Israeli-Lebanese tensions have surfaced again over the status of disputed oil fields in the eastern Mediterranean. Coming amidst a push by both countries to increase their energy security, the dispute has the potential to exacerbate already strained relations.
The Lebanese move towards beginning production in its exclusive economic zone comes almost a year after Lebanon concluded auctions for private companies to explore in five offshore blocks, including industry heavyweights Total of France and Eni of Italy. In question are the Leviathan and Tamar fields, with Lebanese production scheduled to begin this year despite multiple blocks skirting Israel’s maritime territory. Israel’s ultra-nationalist Defence Minister Avigdor Lieberman considers any claim to the fields by Lebanon or by private companies a major violation of Israeli sovereignty. Israel has aspirations to become a major natural gas supporter, with development of the two fields seen as a way to develop energy diplomacy with neighbouring countries such as Egypt and Jordan.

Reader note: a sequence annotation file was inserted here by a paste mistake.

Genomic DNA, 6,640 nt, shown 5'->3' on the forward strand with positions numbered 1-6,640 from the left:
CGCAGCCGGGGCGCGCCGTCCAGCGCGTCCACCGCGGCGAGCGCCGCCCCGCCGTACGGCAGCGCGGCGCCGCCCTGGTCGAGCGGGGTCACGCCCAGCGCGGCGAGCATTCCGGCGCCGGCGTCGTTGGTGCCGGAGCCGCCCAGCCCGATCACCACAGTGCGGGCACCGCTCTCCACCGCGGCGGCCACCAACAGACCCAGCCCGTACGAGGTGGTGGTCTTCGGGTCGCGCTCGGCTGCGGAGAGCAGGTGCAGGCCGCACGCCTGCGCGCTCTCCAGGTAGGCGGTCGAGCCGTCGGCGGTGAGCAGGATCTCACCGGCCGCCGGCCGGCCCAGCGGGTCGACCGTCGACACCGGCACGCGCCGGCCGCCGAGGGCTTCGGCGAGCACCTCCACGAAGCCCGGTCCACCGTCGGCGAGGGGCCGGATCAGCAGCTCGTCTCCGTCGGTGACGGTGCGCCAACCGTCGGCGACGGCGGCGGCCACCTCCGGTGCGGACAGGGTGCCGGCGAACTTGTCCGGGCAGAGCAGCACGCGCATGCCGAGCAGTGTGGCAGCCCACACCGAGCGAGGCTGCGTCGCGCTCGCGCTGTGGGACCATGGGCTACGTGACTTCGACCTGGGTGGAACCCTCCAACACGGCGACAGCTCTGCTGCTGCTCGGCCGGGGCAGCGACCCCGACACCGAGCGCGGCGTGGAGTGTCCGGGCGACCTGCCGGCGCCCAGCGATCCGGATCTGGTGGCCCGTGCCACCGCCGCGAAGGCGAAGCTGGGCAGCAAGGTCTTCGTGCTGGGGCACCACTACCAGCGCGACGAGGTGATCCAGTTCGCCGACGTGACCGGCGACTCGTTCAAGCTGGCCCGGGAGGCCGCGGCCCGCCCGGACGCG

In the absence of any international ruling regarding sovereignty over the contested oil blocks, the standoff is likely to continue. Despite the private European consortiums’ commitment to begin exploration in the Lebanese blocks, expect volatile tensions between the two countries in the short-term.
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Kai looks at security and political turbulence in the emerging market economies and also serves as a publisher with The Daily Brief.